Salmon farm sues after state cancels its lease
SEATTLE (AP) — Cooke Aquaculture Pacific is appealing after Washington state last month canceled a lease for one of its farmed salmon operations in Port Angeles.
In a lawsuit filed in Clallam County Superior Court Thursday, Cooke said it was not in default of its net pen lease and there was no basis for the terminating its contract.
“We can only assume that the recent decision to terminate the Port Angeles lease is based upon misinformation or a misunderstanding of the facts and history related to this site,” said Joel Richardson, a Cooke vice-president said in a statement Friday.
Public Lands Commissioner Hilary Franz ended the company’s 10-year aquatic lands lease last month, saying the Canadian company had violated the terms of the lease at that site.
In August, net pens at Cooke’s facility at Cypress Island collapsed, releasing thousands of non-native Atlantic salmon into Puget Sound. The state is currently investigating that collapse.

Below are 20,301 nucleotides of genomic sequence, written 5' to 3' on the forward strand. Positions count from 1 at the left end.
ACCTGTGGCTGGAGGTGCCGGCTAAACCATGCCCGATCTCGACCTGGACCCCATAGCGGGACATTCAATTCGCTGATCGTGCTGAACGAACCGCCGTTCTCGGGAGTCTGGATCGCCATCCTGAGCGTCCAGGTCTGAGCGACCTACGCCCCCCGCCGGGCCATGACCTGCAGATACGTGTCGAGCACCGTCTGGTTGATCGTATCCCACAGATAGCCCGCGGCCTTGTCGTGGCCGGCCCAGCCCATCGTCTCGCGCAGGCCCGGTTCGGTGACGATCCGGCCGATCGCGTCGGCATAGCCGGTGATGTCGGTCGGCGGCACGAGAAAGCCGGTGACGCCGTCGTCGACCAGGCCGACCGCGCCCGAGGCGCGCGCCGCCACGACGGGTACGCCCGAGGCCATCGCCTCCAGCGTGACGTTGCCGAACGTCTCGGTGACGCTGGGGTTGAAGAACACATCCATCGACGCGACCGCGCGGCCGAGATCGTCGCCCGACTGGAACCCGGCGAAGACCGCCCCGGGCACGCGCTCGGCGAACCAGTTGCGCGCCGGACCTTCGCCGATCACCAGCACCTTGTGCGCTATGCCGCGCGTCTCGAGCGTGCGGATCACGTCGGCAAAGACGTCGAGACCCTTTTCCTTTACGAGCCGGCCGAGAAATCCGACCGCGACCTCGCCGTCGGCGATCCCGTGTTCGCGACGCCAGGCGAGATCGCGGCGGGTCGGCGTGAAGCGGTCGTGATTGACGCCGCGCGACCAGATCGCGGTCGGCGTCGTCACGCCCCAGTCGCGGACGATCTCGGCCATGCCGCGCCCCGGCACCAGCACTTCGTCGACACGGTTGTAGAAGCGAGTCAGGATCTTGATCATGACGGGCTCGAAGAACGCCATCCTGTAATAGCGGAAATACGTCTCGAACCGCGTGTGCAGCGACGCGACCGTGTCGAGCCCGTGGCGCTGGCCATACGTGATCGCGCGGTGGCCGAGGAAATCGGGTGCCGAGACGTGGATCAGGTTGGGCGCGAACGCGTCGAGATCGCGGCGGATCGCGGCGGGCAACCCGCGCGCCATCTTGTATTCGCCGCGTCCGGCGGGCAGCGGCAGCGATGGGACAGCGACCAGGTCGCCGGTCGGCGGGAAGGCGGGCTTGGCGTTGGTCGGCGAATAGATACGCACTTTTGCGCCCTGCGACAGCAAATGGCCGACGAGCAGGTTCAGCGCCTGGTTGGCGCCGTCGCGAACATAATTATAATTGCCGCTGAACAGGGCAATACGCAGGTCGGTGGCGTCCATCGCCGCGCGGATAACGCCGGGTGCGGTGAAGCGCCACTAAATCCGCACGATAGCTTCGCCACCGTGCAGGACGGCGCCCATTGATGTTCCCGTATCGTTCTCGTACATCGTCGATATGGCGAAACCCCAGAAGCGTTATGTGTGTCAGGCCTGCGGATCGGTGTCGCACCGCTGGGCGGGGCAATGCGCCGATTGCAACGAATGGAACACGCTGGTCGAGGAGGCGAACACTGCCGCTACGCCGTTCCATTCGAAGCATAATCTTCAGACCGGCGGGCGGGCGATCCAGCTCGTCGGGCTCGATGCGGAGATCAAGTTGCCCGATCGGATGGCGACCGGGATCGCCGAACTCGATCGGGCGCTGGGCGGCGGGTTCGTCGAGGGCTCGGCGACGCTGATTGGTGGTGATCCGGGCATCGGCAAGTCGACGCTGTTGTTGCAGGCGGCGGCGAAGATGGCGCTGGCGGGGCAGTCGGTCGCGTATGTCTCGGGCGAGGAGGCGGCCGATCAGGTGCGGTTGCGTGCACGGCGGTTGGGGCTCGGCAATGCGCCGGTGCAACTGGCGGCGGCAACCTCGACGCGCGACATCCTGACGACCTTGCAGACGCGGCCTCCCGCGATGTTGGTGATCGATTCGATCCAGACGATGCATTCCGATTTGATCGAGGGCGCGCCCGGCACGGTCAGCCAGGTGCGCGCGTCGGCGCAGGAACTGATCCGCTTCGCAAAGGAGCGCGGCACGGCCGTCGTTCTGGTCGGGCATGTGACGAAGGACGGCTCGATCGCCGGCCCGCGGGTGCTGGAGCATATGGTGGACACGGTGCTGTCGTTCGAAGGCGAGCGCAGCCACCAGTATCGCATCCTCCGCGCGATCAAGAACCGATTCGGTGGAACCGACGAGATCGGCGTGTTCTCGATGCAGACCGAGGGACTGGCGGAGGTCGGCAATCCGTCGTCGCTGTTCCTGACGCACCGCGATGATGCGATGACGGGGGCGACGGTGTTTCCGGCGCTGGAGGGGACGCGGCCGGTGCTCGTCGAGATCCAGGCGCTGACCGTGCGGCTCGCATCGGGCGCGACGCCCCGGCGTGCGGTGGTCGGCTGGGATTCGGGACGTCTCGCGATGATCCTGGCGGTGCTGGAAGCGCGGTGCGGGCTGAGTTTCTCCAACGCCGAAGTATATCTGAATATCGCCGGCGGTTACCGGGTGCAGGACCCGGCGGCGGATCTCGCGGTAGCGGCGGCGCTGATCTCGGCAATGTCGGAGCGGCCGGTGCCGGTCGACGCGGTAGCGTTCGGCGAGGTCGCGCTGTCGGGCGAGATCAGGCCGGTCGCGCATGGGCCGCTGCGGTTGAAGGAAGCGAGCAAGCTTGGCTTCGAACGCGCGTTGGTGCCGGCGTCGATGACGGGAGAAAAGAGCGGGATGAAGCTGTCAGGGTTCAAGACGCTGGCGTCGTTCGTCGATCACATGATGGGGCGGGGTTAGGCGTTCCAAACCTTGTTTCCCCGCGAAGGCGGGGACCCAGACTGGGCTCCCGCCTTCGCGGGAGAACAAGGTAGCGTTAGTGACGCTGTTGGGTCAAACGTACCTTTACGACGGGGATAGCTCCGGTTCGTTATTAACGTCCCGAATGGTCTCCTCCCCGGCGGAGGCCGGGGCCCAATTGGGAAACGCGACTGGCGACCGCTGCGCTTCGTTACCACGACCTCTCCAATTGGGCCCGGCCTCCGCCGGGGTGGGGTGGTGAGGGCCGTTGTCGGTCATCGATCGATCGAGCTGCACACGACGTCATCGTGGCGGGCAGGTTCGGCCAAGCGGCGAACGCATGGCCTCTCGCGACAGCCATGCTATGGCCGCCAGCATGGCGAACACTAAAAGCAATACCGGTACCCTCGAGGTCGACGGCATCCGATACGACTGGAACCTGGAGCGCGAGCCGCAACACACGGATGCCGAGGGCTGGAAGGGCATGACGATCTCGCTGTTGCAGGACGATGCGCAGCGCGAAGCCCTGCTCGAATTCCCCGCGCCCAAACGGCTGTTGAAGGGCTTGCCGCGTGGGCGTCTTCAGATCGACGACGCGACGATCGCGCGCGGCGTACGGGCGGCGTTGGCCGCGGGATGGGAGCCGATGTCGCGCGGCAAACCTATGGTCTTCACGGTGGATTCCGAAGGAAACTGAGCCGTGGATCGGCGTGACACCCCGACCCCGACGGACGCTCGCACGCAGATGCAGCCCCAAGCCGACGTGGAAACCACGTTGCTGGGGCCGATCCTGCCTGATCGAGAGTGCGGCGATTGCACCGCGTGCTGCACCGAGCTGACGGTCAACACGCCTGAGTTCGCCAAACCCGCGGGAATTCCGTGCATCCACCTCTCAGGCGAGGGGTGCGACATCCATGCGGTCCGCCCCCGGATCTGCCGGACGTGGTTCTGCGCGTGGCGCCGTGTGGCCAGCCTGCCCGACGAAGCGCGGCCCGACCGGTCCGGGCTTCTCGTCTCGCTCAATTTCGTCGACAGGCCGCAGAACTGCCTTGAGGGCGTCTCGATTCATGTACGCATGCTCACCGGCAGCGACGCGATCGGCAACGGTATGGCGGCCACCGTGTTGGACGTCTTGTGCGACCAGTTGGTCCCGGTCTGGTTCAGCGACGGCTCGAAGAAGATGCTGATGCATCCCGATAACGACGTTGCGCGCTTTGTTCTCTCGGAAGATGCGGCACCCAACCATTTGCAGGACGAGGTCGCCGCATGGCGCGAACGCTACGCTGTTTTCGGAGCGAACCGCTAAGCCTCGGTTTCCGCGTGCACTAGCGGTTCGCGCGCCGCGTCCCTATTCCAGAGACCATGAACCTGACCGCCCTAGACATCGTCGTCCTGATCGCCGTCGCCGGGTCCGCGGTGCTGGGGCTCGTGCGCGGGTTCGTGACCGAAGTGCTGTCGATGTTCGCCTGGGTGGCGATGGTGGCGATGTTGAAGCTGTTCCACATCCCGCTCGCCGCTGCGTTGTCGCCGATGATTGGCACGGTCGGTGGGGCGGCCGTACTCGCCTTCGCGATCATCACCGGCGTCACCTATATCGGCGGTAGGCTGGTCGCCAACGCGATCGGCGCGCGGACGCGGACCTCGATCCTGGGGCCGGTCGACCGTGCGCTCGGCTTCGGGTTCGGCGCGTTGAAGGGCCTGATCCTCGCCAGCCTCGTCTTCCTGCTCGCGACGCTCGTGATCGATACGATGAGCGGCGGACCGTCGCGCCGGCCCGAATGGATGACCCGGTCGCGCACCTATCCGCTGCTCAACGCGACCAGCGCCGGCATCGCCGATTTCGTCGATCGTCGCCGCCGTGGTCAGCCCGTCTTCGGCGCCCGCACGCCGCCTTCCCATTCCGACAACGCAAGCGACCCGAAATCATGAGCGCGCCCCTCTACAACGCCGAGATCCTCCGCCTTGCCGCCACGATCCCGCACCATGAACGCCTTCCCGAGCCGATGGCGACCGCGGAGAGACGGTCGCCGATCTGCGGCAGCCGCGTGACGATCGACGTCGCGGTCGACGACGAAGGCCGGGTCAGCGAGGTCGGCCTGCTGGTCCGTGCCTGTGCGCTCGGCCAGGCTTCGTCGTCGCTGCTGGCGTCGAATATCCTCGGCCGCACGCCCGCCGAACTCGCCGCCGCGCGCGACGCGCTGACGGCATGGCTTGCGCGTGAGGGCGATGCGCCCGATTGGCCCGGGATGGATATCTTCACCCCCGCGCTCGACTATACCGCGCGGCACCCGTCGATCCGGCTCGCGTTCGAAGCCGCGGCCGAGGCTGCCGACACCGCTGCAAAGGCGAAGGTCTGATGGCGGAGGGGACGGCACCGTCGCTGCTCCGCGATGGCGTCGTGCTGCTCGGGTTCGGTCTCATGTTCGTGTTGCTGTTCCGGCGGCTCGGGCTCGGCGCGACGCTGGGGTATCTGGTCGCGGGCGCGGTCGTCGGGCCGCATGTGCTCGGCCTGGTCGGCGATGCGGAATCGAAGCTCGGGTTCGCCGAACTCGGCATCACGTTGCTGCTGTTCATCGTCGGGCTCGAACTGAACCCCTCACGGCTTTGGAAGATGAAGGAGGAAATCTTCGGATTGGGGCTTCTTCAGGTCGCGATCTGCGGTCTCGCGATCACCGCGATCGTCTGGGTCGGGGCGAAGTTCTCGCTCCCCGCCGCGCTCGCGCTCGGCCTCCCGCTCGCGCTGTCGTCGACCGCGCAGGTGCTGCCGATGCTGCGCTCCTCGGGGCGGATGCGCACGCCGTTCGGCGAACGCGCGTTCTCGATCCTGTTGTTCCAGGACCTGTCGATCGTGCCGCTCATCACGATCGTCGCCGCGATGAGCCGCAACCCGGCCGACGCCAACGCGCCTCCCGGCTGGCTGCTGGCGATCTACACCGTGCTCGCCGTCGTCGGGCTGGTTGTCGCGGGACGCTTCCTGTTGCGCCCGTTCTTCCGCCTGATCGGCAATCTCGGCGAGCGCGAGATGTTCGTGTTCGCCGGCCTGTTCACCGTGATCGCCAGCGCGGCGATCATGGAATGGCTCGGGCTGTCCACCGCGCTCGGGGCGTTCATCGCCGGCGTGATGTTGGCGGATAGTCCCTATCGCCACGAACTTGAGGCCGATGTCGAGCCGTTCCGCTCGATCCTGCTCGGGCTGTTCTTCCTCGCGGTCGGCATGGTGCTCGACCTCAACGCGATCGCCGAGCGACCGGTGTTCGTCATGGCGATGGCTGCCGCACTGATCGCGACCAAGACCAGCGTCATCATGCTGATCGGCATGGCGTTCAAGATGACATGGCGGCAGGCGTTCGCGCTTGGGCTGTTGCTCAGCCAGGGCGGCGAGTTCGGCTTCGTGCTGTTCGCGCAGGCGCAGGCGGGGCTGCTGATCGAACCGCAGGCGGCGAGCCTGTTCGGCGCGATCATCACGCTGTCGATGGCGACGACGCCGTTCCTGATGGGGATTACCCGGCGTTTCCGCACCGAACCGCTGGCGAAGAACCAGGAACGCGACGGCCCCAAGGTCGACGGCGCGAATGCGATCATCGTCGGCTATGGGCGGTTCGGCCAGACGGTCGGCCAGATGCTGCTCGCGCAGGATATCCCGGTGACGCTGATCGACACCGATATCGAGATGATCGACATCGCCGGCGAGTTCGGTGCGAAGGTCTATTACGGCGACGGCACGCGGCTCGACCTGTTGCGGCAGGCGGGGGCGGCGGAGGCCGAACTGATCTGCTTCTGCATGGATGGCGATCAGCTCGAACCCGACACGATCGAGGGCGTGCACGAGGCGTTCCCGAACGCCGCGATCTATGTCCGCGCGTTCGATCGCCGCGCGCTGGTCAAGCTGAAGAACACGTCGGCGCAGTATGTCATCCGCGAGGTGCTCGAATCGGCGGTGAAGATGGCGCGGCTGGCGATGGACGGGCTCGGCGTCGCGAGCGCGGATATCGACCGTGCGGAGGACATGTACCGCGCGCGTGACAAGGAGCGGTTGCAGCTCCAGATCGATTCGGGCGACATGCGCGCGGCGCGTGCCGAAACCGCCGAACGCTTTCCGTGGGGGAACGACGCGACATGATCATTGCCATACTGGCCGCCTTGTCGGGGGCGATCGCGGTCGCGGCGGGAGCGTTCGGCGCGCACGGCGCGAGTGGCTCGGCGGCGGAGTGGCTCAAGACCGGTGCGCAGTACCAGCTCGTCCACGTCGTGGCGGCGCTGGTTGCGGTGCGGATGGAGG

After the salmon escape, Franz directed her staff to inspect every net pen in the state to make sure the company was meeting its contract and to ensure the state’s waters were safe.
The agency said a December inspection found “serious safety concerns” at the Port Angeles site. It said two net pens were outside its lease area, and two of the net pens’ anchor chains were not connected. Franz also said the company has failed to maintain the salmon farm in a safe condition, posing the risk of another fish escape.
Franz said Friday that her team will defend against what she called a “meritless lawsuit.”
“I encourage Cooke Aquaculture to drop this lawsuit and work collaboratively with the Department of Natural Resources to safely close down the facility,” she said.
Cooke owns and operates eight commercial salmon farms in Washington state which it bought from Icicle Acquisition Subsidiary in 2016. It is the nation’s largest producer of farmed salmon.
The Department of Natural Resources approved the transfer of those farm leases in 2016 and didn’t raise concerns about the way its predecessor was managing the leased aquatic area, Richardson said.
The company is asking a judge to find that the state agency was wrong in declaring Cooke in default of the lease.
The farm holds nearly 700,000 juvenile Atlantic salmon that won’t be ready to be harvested until late this year. The company estimated that it has invested $4.5 million in fish at that farm.